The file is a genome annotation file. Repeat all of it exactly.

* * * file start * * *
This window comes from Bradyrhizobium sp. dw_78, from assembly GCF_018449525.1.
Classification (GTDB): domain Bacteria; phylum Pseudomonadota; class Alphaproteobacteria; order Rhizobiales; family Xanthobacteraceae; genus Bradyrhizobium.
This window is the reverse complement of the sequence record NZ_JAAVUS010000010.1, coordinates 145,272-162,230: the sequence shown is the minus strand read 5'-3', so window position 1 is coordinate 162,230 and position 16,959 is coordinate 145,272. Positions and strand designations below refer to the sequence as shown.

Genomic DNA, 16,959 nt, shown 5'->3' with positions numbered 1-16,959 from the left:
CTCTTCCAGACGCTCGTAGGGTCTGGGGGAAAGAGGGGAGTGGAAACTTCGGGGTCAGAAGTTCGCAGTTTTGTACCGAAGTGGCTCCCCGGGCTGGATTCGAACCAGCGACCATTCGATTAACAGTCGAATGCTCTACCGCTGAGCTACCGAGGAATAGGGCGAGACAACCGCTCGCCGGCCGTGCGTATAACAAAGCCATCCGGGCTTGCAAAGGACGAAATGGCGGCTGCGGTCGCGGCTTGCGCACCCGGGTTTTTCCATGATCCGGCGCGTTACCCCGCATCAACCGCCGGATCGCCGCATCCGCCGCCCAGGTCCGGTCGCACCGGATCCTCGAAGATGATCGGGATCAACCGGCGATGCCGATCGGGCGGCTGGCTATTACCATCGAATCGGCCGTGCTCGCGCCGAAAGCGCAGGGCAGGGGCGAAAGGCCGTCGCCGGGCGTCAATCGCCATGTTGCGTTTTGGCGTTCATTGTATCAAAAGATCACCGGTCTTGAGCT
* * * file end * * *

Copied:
This window comes from Bradyrhizobium sp. dw_78, from assembly GCF_018449525.1.
Classification (GTDB): domain Bacteria; phylum Pseudomonadota; class Alphaproteobacteria; order Rhizobiales; family Xanthobacteraceae; genus Bradyrhizobium.
This window is the reverse complement of the sequence record NZ_JAAVUS010000010.1, coordinates 145,272-162,230: the sequence shown is the minus strand read 5'-3', so window position 1 is coordinate 162,230 and position 16,959 is coordinate 145,272. Positions and strand designations below refer to the sequence as shown.

Genomic DNA, 16,959 nt, shown 5'->3' with positions numbered 1-16,959 from the left:
CTCTTCCAGACGCTCGTAGGGTCTGGGGGAAAGAGGGGAGTGGAAACTTCGGGGTCAGAAGTTCGCAGTTTTGTACCGAAGTGGCTCCCCGGGCTGGATTCGAACCAGCGACCATTCGATTAACAGTCGAATGCTCTACCGCTGAGCTACCGAGGAATAGGGCGAGACAACCGCTCGCCGGCCGTGCGTATAACAAAGCCATCCGGGCTTGCAAAGGACGAAATGGCGGCTGCGGTCGCGGCTTGCGCACCCGGGTTTTTCCATGATCCGGCGCGTTACCCCGCATCAACCGCCGGATCGCCGCATCCGCCGCCCAGGTCCGGTCGCACCGGATCCTCGAAGATGATCGGGATCAACCGGCGATGCCGATCGGGCGGCTGGCTATTACCATCGAATCGGCCGTGCTCGCGCCGAAAGCGCAGGGCAGGGGCGAAAGGCCGTCGCCGGGCGTCAATCGCCATGTTGCGTTTTGGCGTTCATTGTATCAAAAGATCACCGGTCTTGAGCT